14. Compression socks
Compression socks are essential for chronic illness warriors who suffer with poor circulation.
Make sure to pack a pair of compression socks in your carry on bag, so you can put them on as soon as you get on the plane. That way, you can avoid getting swollen ankles and feet during long haul flights.
If, like me, you prefer something a little more funky and fun, check out these cute compression socks from Aoliks.
15. Foot sling
Another essential for those with poor circulation (or short travellers like me, who’s feet don’t always reach the ground…) is a foot sling.
A foot sling is basically a small hammock that you can put under the seat in front of you, so you can rest your feet on it and avoid them dangling for hours on end. It’s a game changer for long haul flights or bus rides!
16. Essential oils
I am a big fan of using essential oils for everything, and travelling is no exception. They can make a huge difference when you’re feeling unwell or just need a bit of relaxation.
There are so many different ways you can use these when travelling, from keeping yourself calm during takeoff to dealing with motion sickness or headaches. I always make sure to pack a few of my favourite essential oil roll-ons in my carry on, just in case.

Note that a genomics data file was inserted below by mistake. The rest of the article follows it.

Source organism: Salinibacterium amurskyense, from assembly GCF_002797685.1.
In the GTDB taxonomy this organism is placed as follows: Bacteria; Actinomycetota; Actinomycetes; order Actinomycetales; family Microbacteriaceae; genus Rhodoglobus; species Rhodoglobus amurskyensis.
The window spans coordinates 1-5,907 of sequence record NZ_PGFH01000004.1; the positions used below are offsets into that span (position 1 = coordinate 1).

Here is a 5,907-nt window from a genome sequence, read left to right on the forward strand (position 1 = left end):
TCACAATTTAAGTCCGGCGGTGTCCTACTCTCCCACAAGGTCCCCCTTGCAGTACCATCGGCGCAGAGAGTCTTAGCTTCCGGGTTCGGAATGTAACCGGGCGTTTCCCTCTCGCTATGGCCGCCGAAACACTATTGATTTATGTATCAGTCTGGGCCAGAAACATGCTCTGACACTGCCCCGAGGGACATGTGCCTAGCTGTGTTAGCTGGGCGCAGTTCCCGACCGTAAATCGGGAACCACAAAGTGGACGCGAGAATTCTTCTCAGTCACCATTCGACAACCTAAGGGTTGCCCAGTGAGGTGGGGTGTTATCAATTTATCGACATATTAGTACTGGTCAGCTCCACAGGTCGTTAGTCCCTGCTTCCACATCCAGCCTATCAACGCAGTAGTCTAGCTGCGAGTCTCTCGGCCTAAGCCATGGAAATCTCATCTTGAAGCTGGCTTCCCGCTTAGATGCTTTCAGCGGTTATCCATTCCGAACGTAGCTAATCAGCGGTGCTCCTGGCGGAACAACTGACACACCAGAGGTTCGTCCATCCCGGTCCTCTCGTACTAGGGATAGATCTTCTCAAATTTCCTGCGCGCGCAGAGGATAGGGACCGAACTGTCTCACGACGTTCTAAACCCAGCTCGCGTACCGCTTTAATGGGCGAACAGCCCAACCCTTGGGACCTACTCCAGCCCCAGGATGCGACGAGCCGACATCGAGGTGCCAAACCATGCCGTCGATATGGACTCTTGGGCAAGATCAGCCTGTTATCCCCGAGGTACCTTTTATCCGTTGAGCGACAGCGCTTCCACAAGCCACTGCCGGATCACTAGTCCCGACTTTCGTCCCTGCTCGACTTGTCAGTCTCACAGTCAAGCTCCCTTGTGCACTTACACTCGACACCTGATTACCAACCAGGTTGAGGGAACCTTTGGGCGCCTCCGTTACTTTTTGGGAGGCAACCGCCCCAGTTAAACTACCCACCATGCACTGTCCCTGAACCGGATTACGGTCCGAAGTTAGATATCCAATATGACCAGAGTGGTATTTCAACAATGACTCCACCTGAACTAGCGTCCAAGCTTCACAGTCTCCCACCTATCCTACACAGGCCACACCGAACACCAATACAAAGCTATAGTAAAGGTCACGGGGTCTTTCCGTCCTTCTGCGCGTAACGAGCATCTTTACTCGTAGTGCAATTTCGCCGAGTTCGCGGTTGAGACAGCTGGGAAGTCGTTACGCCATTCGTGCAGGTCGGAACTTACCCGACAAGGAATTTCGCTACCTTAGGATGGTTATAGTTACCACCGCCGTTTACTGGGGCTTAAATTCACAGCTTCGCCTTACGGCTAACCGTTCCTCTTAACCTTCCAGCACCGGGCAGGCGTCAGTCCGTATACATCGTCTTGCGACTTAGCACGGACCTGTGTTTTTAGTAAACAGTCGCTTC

17. Eye mask and ear plugs
Getting enough sleep when you travel is essential, especially if you’re dealing with health issues. But sometimes, that’s easier said than done.
That’s why I always travel with an eye mask and earplugs. They’ve come in handy more times than I can count! Whether it’s to block out the bright sun on an early morning flight or to drown out a snoring neighbour on a night bus, they’re essential for getting some shut-eye.
Brain fog is real, my friends. And when you’re dealing with a chronic illness while travelling, it can be even worse. That’s why having a solid itinerary is a must when you travel.
I recommend planning your trip in advance, so you know exactly what you need to do and when. That way, you can avoid getting overwhelmed and can just focus on enjoying yourself.